We introduced the test Toluene Equivalent Test (TE), which is a relatively inexpensive and simple test, however not a part of ISO8217. It is an expression of the stability reserves of an oil. The result is expressed in a percentage from 0 to 100 and the lower the number, the better the stability reserves.
The tipping point whether it is a compatible product or not seems to be about 50% with few exceptions; however, these exceptions turned out to be more stable than expected. We define a stable product as one with TSA complying with ISO 8217 =/< 0.1%.
With the characteristics we have from an ISO 8217 test, the cleanliness/stability spot test and the Toluene Equivalent Test we can develop simple algorithms that give a very good hint of compatibility or not. And by experience; when we judge incorrectly, the results are more stable than expected.
The investigations we have made so far give a relatively good confidence on the stability problems we will see with the future fuels. The present pricing of feeds to the 0.5% volumes gives advantages to the more naphthenic and aromatic blends and if the spread widens more between distillates and residues this will be enlarged. Thus, the majority of 2020 fuels will look much like the 1% fuels we knew from ECAs 2012 – 2015. Just lower on viscosity and density and not least also lower on asphaltenes (MCR) and unfortunately the same or even elevated number of cat fines.
Lower density and lower viscosity will increase the efficiency of the separators; therefore, we should not necessarily fear elevated cat fines as long as they are within the existing ISO limits.
Also, we will see straight run fuels deriving from sweet heavy crudes, like the Doba, Dar, Cabina crudes and others. Hardly produced by the oil majors, but by trading houses and “stand alone” units producing fuel directly to the shipping industry. When the fuel blenders get more familiar with the fuels, they might be blended, or “ISO 8217 adjusted” with slurry, which will make them cheaper, but unfortunately also introduce cat fines.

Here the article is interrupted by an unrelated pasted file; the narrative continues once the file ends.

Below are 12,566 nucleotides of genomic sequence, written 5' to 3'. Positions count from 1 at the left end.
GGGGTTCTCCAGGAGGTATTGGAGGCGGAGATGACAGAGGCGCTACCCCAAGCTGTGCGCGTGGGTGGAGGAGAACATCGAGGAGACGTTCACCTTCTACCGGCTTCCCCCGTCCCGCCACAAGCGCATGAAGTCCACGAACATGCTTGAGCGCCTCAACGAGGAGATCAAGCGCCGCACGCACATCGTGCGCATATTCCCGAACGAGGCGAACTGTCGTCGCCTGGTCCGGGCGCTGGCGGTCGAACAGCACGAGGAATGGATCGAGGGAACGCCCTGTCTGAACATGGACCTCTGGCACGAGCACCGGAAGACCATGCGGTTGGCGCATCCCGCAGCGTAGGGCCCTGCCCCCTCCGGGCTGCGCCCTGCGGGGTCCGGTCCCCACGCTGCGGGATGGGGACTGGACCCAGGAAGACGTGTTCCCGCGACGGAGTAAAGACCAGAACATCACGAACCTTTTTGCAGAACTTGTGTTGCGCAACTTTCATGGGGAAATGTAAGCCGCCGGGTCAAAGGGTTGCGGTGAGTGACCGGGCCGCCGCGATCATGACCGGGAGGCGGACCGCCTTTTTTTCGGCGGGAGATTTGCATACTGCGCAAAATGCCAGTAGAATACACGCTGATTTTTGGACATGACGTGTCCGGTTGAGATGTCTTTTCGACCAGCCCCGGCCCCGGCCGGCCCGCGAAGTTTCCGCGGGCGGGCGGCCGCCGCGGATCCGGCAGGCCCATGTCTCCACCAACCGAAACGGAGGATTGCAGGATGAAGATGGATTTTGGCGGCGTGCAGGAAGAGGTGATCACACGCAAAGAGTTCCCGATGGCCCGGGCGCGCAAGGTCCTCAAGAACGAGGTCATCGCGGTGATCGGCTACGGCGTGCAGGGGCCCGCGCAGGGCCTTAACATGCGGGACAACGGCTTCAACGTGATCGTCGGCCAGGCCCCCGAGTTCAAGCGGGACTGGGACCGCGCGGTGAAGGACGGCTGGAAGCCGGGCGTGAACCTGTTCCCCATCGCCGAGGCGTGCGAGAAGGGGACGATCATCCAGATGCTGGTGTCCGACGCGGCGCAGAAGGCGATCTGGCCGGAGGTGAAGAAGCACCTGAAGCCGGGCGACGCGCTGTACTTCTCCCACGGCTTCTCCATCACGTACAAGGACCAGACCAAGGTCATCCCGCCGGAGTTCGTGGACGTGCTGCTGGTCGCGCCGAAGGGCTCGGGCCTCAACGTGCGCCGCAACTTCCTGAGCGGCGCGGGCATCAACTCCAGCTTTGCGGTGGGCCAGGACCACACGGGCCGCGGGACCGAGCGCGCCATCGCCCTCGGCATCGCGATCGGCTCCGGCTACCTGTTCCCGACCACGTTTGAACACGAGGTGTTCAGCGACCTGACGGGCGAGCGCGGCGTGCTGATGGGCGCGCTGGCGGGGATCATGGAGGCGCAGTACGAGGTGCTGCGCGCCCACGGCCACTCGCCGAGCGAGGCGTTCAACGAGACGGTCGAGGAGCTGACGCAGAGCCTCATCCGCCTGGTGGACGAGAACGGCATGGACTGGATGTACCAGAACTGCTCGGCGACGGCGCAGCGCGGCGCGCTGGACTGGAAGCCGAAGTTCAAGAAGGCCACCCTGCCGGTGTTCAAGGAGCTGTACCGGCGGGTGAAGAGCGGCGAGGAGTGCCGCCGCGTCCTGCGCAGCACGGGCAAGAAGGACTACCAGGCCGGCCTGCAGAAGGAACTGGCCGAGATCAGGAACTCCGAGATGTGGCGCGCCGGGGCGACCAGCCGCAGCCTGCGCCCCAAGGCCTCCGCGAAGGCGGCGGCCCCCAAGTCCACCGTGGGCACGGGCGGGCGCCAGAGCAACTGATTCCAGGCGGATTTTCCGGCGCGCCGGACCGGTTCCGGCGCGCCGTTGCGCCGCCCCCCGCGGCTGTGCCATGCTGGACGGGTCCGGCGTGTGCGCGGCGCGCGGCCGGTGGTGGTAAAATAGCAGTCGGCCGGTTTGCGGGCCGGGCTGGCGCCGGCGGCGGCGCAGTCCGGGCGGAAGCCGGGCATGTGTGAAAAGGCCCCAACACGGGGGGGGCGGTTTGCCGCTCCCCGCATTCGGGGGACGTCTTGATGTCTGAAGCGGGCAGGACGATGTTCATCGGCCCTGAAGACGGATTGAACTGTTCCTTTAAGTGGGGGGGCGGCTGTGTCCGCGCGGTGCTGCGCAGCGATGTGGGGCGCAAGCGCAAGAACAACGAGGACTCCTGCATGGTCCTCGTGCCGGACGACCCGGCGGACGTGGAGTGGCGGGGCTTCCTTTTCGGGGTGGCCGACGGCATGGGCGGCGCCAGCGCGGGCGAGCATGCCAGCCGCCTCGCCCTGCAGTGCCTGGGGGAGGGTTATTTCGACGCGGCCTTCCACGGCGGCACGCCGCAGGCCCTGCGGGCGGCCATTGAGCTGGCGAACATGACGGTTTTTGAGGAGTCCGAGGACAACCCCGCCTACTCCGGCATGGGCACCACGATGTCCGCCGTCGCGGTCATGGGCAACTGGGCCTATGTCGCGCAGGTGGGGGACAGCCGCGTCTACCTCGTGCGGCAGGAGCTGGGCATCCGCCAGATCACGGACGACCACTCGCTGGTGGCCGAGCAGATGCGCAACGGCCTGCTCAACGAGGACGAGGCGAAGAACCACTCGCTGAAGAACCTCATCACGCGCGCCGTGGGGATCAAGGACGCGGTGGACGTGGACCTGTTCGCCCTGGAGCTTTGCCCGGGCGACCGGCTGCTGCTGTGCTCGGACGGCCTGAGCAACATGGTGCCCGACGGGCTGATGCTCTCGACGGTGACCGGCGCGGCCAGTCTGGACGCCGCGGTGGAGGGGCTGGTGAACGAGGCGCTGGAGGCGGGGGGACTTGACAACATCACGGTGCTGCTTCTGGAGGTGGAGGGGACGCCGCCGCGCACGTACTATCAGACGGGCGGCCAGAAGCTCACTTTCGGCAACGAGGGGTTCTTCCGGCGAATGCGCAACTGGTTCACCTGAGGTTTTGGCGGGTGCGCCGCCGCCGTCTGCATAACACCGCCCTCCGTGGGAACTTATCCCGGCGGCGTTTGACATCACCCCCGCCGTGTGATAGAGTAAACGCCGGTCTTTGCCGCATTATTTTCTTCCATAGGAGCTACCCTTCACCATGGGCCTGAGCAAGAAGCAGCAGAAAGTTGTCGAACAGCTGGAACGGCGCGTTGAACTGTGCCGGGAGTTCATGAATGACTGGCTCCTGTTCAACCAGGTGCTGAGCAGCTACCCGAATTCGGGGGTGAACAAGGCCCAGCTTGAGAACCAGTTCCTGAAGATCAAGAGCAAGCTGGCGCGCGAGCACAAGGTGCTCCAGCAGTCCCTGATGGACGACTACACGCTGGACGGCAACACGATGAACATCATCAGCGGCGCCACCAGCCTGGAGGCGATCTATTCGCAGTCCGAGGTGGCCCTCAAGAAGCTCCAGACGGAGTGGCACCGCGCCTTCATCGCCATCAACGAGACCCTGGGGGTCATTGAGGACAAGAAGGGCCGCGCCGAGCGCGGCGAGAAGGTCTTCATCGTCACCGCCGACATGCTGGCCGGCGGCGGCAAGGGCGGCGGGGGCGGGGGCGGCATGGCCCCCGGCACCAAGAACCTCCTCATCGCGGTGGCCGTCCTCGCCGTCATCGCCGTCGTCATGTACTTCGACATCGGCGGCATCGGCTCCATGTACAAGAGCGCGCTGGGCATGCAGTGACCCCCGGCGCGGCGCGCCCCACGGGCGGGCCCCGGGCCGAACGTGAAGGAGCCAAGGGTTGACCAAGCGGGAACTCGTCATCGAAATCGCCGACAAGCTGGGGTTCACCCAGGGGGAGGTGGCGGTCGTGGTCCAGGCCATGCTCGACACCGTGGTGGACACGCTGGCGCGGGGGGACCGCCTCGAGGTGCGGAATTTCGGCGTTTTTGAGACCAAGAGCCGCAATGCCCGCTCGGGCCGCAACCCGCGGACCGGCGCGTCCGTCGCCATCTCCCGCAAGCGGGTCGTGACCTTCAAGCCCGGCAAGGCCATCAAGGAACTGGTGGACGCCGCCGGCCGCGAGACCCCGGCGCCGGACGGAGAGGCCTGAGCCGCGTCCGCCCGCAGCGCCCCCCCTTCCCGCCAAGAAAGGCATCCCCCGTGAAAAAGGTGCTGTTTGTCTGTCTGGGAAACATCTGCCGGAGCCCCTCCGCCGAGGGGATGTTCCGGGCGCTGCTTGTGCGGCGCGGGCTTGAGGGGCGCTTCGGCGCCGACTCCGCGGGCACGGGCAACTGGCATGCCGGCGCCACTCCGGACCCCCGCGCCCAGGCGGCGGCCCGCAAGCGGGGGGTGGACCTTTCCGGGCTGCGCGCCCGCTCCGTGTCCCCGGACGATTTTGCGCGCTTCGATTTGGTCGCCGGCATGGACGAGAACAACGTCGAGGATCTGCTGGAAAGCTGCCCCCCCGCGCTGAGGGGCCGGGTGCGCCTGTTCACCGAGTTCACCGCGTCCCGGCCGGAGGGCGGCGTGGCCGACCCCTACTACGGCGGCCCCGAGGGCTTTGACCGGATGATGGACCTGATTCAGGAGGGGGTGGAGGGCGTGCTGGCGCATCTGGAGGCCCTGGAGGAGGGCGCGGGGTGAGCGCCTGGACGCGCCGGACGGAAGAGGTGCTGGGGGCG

There might still be room pricewise to produce the very paraffinic fuels for use in the ECAs as we know already today.
From an ISO 8217 laboratory test, plus a Cleanliness/stability test which very simply can be made locally, we have good tools to predict if two 2020-compliant fuels are compatible. And TE testing can be introduced where bigger volumes are in play or where we need to make kind of worst-case blends.
By our experiences from the lab tests we have made and the tests we continuously make of the 2020-compliant fuels we start to see in the market our conclusion is that: “Yes! We will experience compatibility problems”. But we will be able to predict the problems simply and with a relatively high certainty. And the problems will most probably not be worse than what we already experience today in ECAs and have experienced worldwide in the past decades.